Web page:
The message from the final speaker, NRA Life member Gov. Pete Ricketts, was right in step with the spirit of the American flags hanging throughout the facility. “Nebraska loves the Second Amendment, right?” he asked. “God Bless you for all the great work you’ve done here.” Ricketts praised the third-generation family business by highlighting an additional stat: Over the past five years, the company also has donated $1.7 million to state and local charities.
Looking to the future, company Vice President Jason Hornady said, “We think 70 years is a pretty good start. I’m the third generation, and the fourth generation is in this room.” Clearly, while Nebraska’s state motto is “Equality before the law,” “Nebraska is for Hornady” is also fitting.
For just a few examples of the recognition Hornady Manufacturing has received for its innovative products over nearly seven decades, it has won multiple prestigious NRA Golden Bullseye awards from NRA Publications and in October was named the 2018 Manufacturer of the Year by the National Association of Sporting Goods Wholesalers—for the eighth time. Company president Steve Hornady also has been honored with multiple awards, including being named the 2013 NRA Golden Bullseye Pioneer of the Year and the 2018 NRA Distinguished Corporate Executive during the NRA Annual Meetings and Exhibits in May. Also important to note, while the Hornady family business gives back to its local community, Steve Hornady also is an NRA donor and member of the President’s Founders Club of the NRA Hunters’ Leadership Forum, working alongside the NRA and other leaders in the collective hunting community to save hunting’s future.
Adding to the fun of the informal atmosphere, open-house tours were self-guided so visitors could go at their own pace, assisted by video stations that walked you through the manufacturing, inspection, packaging and shipping process of all things Hornady. The video playing at the final station may have been the best of all as it featured footage of company founder Joyce Hornady reflecting on his company’s success from what I am guessing was filmed in the late 1970s.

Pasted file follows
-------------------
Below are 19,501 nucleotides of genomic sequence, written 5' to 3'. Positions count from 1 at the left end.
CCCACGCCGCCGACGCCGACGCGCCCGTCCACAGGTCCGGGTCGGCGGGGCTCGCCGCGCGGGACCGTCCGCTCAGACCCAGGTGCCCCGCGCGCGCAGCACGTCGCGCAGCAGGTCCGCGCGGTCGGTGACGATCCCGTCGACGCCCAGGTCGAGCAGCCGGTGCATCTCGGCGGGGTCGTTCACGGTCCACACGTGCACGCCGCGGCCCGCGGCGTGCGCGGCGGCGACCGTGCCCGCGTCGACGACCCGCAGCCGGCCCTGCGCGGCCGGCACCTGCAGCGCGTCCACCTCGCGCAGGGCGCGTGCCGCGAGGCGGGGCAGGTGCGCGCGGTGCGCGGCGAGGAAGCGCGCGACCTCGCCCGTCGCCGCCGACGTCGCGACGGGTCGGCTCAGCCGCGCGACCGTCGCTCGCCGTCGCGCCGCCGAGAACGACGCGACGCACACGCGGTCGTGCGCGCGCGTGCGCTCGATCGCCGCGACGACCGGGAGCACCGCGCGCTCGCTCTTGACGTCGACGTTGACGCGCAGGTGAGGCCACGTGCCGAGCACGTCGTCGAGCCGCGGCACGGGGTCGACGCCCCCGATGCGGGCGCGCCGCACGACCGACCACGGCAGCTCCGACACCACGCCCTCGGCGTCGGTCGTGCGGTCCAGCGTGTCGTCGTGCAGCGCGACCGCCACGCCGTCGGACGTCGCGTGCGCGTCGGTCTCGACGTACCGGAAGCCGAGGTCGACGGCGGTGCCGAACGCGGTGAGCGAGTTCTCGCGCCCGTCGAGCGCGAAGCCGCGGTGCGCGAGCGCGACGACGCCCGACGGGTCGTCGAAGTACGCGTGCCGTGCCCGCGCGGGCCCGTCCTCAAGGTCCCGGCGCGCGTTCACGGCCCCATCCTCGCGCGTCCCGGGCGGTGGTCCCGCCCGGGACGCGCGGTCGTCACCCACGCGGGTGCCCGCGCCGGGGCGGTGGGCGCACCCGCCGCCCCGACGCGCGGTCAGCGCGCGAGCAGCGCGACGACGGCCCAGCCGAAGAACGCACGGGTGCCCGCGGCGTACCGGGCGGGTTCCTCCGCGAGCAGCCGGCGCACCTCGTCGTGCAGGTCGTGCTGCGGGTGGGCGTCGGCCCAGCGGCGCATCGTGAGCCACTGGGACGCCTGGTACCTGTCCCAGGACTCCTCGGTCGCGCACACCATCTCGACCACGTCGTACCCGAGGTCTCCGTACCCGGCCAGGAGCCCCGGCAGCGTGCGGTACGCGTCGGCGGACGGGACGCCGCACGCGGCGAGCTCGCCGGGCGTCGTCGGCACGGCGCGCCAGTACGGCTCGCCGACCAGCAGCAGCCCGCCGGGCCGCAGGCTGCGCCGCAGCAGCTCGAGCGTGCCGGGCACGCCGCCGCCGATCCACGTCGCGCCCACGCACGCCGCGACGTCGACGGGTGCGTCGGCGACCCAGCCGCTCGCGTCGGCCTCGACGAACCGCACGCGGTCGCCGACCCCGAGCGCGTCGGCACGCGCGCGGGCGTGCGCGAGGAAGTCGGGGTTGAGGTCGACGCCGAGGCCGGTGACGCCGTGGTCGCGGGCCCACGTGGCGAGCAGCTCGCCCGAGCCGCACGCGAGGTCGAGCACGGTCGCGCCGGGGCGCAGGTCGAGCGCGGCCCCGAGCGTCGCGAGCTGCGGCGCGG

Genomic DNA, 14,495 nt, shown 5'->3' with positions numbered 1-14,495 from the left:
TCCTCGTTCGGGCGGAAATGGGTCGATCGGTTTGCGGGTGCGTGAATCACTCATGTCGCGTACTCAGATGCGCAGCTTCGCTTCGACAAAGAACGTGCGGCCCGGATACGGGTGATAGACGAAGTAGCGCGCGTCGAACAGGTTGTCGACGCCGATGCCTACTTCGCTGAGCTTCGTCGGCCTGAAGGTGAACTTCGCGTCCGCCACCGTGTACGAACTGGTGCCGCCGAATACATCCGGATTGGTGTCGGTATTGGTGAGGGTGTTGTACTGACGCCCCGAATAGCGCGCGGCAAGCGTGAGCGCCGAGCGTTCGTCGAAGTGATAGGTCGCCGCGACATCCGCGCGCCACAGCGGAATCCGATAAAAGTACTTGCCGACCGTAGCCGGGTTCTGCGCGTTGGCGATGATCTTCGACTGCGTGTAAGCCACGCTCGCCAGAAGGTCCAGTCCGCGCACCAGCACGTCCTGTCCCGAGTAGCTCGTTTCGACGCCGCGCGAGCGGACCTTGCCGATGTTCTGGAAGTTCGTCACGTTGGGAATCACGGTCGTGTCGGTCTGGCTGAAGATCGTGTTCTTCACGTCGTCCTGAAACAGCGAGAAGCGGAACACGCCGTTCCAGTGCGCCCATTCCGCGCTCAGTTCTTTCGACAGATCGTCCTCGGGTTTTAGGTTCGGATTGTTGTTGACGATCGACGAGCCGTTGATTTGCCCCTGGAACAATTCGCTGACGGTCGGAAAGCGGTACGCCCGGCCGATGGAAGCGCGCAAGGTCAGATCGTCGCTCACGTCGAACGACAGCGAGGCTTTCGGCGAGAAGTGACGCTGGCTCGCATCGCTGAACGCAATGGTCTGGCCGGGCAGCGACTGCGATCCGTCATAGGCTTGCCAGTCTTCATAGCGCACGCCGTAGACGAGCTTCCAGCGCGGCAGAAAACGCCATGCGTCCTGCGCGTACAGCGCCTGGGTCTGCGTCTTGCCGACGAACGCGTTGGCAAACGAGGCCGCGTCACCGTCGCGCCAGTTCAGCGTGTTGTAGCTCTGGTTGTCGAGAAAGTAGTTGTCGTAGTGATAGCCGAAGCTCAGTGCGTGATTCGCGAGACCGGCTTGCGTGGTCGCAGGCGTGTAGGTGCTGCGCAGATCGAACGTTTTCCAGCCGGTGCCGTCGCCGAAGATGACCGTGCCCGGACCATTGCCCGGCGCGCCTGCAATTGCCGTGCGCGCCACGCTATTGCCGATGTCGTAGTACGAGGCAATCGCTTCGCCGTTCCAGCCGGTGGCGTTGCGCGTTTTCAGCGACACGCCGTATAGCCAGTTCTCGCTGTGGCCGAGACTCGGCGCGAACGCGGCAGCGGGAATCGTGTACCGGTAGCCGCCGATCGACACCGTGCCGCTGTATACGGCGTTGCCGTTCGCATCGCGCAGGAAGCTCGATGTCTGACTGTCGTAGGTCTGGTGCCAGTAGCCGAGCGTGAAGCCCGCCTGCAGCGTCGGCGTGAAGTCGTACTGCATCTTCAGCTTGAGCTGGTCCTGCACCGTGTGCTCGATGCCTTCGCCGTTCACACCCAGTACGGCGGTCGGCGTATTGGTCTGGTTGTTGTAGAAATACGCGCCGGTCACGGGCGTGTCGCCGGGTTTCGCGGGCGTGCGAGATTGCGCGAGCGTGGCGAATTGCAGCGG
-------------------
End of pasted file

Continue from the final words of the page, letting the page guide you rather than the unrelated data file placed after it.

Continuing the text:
“Accuracy doesn’t just happen,” he said. Even when you have it, it can easily slip away. You have to make it happen with tools, materials, machines, bullets and with a rifle. ... 1/10,000th of an inch and a tenth of a grain at a time. ...” No wonder the company’s tagline is: “Accurate. Deadly. Dependable.”
Before I left, I glanced at the huge empty areas in the back of the facility set aside for the storage of products yet to come. I wondered how long it would take for that space to be filled judging by Hornady’s full-speed-ahead production history and the fact its business has doubled, and doubled again, and doubled again. Then I realized it might take a while after recalling Steve Hornady’s comment about how the new facility is so big that it took 30 million pounds of concrete. Maybe the family can get a few years out of it after all.
Fast Fact: The site of Hornady West once housed the former 320-acre Cornhusker Army Ammunition Plant. Guess who used to train the guard force there: marksmanship instructor Joyce Hornady, who, of course, went on to found one of the most prominent companies in our all-American firearms industry.